Date of Award


Degree Name

Master of Science


Geological Sciences


Katherine A. Giles

Second Advisor

Benjamin Brunner


Layered evaporite sequences, cyclic, kilometer-thick deposits of salt, are among the most unusual and fascinating lithologies that geologists encounter. There is no recent analogue to their formation, and their ability to flow when subject to differential pressure makes them unique. Salt structures serve as sources for halite, bittern salts, metals, and hydrocarbons and can be used for storage of materials, including hydrocarbons, carbon dioxide, hydrogen, and nuclear waste. Basins in which layered evaporite sequences are deposited receive detrital input sporadically from adjacent areas, depositing inclusions of non-evaporite lithologies that are entrained when salt flows. These inclusions are exposed in a series of breached salt walls in the Paradox Basin and provide a window into the paleogeography and earliest stages of basin formation, for example if it was born as a uniform depression or as a series of indentations separated by steps.Integrating field, microscopic, and geochemical observations, I have reconstructed the depositional setting of inclusions from three different sites: the Gypsum Valley, Salt Valley, and Sinbad Valley diapirs. I have used this information to elucidate the early history of detrital input into the Paradox Basin, and thereby gained insight into its paleogeography. Known non-evaporite lithologies in the Paradox Formation identified in this study include black shale, limestone, and sandstone. These lithologies are exposed in breached salt walls today as diapiric inclusions derived from the Paradox Formation layered evaporite sequence that were carried to the surface during diapirism. Conglomerate inclusions found in Paradox Basin diapirs, on the other hand, are not a known or recorded lithology of the Paradox Formation. This study reveals that they were part of the Paradox Formation and that the most likely detrital source was basement steps within the basin that were active during its deposition and contributed as a significant source of detritus in the Paradox layered evaporite sequence.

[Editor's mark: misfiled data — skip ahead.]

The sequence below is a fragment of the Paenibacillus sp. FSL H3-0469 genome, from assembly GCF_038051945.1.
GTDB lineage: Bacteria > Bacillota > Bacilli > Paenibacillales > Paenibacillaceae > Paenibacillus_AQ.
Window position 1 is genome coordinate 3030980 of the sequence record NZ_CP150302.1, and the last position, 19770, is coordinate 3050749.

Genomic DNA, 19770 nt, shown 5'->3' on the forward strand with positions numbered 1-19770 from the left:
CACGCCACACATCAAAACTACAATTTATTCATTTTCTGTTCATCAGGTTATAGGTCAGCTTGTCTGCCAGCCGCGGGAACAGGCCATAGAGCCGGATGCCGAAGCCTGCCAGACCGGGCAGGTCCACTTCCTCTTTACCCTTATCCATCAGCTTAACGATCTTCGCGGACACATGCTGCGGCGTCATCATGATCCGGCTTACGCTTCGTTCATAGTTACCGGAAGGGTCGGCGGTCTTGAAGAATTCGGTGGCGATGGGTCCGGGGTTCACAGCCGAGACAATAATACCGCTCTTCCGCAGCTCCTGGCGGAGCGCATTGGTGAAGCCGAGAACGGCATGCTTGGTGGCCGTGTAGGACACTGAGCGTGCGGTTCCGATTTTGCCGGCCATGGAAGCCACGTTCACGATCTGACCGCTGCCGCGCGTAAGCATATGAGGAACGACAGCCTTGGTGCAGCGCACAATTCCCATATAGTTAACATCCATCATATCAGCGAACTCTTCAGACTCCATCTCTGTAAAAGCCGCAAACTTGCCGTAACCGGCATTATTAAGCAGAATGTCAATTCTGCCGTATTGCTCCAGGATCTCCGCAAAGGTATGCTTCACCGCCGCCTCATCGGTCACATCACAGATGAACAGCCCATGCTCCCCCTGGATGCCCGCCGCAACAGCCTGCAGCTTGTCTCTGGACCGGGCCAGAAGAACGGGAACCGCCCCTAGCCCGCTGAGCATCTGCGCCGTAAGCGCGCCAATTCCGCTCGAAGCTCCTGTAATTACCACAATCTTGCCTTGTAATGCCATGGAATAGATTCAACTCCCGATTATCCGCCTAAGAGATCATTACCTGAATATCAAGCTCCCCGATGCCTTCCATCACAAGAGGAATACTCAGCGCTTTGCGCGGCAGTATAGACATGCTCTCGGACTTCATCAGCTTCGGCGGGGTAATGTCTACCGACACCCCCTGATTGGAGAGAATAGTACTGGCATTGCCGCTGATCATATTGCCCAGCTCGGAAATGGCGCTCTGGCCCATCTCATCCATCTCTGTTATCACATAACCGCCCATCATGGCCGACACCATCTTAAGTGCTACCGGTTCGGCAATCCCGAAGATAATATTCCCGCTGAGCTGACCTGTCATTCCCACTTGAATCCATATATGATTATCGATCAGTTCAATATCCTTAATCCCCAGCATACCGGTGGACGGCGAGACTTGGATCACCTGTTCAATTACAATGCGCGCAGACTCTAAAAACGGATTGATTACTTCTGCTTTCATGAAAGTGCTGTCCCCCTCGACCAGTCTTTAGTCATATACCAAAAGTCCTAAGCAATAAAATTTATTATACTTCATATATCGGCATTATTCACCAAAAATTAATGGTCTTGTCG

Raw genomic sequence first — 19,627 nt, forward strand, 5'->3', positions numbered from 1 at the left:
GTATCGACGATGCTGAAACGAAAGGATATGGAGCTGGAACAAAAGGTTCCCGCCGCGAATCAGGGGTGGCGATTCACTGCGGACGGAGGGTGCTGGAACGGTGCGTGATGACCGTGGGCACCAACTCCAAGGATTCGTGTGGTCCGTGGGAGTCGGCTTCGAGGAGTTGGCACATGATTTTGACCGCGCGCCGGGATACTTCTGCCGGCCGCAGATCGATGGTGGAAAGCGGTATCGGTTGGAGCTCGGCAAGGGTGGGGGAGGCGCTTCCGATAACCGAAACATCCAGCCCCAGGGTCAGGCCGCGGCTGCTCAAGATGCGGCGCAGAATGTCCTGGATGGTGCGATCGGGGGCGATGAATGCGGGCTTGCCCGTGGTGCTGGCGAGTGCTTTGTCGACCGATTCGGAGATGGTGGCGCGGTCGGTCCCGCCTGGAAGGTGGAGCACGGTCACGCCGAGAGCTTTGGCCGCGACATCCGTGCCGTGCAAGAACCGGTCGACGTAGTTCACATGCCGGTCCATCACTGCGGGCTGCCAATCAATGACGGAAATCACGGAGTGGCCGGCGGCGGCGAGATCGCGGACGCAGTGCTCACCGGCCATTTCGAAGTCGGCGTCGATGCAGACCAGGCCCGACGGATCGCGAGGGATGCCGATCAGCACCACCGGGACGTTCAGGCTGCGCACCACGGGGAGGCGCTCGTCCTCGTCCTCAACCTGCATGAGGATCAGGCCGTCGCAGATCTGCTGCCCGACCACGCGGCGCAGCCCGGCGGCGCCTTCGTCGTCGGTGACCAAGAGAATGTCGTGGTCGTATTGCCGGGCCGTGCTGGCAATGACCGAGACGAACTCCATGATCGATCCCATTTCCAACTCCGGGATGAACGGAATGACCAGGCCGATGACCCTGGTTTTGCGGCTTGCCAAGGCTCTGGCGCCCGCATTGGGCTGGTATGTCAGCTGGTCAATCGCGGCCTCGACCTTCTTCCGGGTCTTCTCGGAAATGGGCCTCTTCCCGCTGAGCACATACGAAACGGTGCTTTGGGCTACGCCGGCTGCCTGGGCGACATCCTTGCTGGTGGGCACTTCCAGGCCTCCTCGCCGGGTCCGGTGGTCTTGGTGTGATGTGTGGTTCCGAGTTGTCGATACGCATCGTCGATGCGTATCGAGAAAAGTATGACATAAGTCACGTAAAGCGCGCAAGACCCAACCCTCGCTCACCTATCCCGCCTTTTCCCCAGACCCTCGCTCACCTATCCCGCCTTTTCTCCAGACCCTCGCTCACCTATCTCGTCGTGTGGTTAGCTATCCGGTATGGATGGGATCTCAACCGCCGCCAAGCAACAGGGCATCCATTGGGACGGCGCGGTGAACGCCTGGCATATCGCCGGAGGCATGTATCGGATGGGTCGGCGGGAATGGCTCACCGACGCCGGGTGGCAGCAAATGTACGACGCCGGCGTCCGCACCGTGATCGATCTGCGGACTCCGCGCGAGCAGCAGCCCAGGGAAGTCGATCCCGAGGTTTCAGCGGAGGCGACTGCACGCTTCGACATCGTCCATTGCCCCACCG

Recieved from ProQuest

File Size

163 p.

File Format


Rights Holder

Madison Clare Woelfel

Included in

Geology Commons